It took a lifetime to learn all the ideas that now are being shaken and tested from new perspectives.

Many new ideas will take the place of some old “stinkin’ thinkin’ “. , Many old ideas will be discarded, pains will be dug up and revisited from new perspectives.
I like to say I am a work in progress. My growth in understanding of my world, my self, and everything that applies to these things has been phenomenal. It has been the most exciting thing, freeing, uplifting, a sort of fresh start in a new and better world, to learn of my autism and to learn how to live better through my better understanding of how autism has touched every part of my world for the previous 65 years before I knew, before I began to understand so many answers I found when I found out about autism.


It is my deep hope that the medical community and those learning about autism to apply to professional practices today will be able to help not only children and families dealing with autism, but will be able to diagnose and explain their autism to old people just like me, but who remain still undiscovered and struggling with their Autism without knowing.

Autism Diagnosis at age 68

I will be 68 tomorrow…..what a great gift!
I told my husband when we were leaving the office that after our wedding day and the birth of our children, this was perhaps the most significant day of my life.

I am still processing the fact that I now have an official diagnosis . I have autism and there is no doubt at all.

Spouse and I presented ourselves at the kind Doctor’s office two days ago.
There had been many last minute doubts about whether the appointment for diagnosis would actually happen.
Dr’s fragile health was a huge concern.
We did not communicate well, and missed making contact to confirm the appointment. A last minute phone call found somebody at the appointment desk although the office was already closed.(phew!)
They called the Dr and he called us back to confirm that if he was able health wise, he would come on Monday.
We went downstate to the Detroit area on Sunday afternoon and checked into our motel. Reported to his office at 9 AM , and after a wait (tension building for me! My husband was so supportive!) of about an hour, we got the evaluation under way.

THE PROCESS
Since the kind Dr is a psychologist and not a neurologist, the process of sorting out my autism was quite different.
At no time was a clerk or helper involved, it was almost all discussion and questions/answers.
A few short tests were given to me personally, by the doctor.
I was asked to sort blocks to make patterns and given some oral questions to answer.
I was with the Dr for a total of 6 hours, and my husband was present for almost half that time.
We both answered questions and Dr taught us through explaining as we went, after I answered a series of questions, he explained what he had been looking for in my responses. Each time he explained how my responses helped show I have autism.

To my surprise, he told us he had been very sure of my autism after our initial exploratory appointment in late March.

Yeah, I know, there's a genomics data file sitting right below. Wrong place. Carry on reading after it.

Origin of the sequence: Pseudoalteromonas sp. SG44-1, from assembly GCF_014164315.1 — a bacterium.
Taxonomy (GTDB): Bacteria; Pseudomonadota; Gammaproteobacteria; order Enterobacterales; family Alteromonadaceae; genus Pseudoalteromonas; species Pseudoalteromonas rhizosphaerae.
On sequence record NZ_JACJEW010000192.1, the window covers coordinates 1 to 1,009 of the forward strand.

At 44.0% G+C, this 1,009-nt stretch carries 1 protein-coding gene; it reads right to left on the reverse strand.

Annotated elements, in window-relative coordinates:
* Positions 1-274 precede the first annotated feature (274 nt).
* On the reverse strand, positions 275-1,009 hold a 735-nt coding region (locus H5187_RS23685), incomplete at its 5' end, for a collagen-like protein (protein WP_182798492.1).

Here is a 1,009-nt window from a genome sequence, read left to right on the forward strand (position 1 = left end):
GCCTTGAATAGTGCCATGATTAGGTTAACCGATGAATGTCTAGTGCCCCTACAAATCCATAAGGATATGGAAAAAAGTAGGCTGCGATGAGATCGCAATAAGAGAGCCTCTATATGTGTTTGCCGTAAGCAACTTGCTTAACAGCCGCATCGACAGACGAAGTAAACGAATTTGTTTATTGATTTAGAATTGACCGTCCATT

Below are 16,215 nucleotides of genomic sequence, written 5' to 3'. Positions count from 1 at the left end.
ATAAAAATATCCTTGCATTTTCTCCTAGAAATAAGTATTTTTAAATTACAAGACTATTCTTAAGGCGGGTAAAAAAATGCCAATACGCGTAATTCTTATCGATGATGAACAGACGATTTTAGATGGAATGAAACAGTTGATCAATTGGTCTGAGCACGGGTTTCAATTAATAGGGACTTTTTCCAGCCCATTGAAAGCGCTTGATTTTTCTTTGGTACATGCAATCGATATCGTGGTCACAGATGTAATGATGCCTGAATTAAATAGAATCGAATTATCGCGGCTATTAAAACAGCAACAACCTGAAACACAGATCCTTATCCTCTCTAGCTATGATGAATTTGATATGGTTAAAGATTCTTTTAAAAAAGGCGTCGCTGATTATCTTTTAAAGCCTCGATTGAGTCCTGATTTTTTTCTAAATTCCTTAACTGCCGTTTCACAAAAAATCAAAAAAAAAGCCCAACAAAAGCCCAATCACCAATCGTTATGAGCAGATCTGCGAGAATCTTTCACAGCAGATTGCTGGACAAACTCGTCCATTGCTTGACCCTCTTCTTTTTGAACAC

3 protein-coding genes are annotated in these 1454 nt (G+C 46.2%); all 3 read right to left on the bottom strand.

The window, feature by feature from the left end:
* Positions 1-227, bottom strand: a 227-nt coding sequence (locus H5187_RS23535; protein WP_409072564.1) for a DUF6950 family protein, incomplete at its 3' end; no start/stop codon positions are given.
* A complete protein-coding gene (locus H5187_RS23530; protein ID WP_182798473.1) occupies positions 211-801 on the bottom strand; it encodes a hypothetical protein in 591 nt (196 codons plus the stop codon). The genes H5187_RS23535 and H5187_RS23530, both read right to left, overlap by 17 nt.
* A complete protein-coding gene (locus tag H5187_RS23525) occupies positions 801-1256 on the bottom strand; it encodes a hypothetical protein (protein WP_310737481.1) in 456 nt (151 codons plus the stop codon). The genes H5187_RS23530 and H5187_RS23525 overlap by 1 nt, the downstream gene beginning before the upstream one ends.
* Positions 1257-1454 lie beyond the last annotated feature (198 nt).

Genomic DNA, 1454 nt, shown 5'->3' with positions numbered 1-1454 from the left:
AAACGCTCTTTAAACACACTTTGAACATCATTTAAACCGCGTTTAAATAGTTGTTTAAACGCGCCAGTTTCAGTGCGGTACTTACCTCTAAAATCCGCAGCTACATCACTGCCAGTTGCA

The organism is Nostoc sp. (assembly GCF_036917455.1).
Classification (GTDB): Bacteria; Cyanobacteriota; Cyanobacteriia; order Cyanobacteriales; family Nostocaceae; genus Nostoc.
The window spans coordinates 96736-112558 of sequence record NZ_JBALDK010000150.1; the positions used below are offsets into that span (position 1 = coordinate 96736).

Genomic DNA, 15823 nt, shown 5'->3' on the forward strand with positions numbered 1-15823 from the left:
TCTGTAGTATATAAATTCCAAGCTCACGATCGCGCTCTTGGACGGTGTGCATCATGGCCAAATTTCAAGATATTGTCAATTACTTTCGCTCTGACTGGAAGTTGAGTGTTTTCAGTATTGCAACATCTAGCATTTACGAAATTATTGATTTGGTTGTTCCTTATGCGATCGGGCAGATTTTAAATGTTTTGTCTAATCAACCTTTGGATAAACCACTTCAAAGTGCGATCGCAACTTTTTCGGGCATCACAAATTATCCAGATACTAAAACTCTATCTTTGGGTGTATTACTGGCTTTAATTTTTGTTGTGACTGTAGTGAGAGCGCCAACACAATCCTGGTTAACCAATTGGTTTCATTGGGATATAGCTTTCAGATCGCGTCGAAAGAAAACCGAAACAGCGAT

THINGS I LEARNED:

Dr’s first impressions of me regarding autistic behavior came through the way I spoke, voice inflection, use of words, etc.
He has 40 years of experience, with autism being the majority of his practice. He says he has grown to recognize the distinctions in the way autistic people speak/ use words. Dr says only about 30 percent of people with autism speak.
That is very sobering. I feel so lucky. Words are my only strength.
Feeling so sad for my autistic brothers and sisters who don’t have that gift.

The evaluation appointment was to define my strengths and weaknesses.

Dr told us that a hallmark of autism is uneven neurological development as we grow. If our neurological development lags in certain areas, it is a sign we may have autism.
I never crawled, I have always been clumsy and awkward physically.
I was reading at a much higher level than usual at age 4.
Those are all examples of uneven development, where things that should have developed (neurologically) first failed to, and where other things developed too soon.
Testing confirmed the same pattern.
I have a couple of very strong areas, and several weak ones.
Typical (neurotypical or average) results would have shown a smooth line of development in most areas.
If my test results were put to a graph it would have peaks and valleys with few smooth lines.

Dr remarked that I have a great vocabulary. That was the highest point on my graph.
My weakest were visual processing and processing of the spoken word. I have good short and long term memories. The previous neurological tests I took with such traumatic “diagnoses” actually reflected the same peaks and valleys, strengths and weaknesses.

BUT the kind Dr pointed out, the interpretation the neurologist had put on the results was wrong. Dr pointed out one by one where the neurologist’s test results pointed to autism, how the results had been misinterpreted probably due to the neurologist’s complete lack of experience in work with autism, and lack of knowledge of information that has been known regarding autism in the past 15 to 20 years. (The neurologist simply had never learned more about autism since his college days of the early 1970’s).

One by one, the points made on that neurologist’s report and the negative diagnoses I was given, have been refuted.
How validating and how uplifting, after the devastation to my thoughts, ideas, concepts, and self identity at the time of that first attempt at diagnosis.

Dr pointed out my deficits and my struggles clearly, and showed how the neurologist had missed those struggles/deficits as well.

I asked so many questions and got such clear explanations!

Dr explained that he sees similar speech patterns and use of words among his verbal clients with autism.
He looks for patterns of uneven neurological development.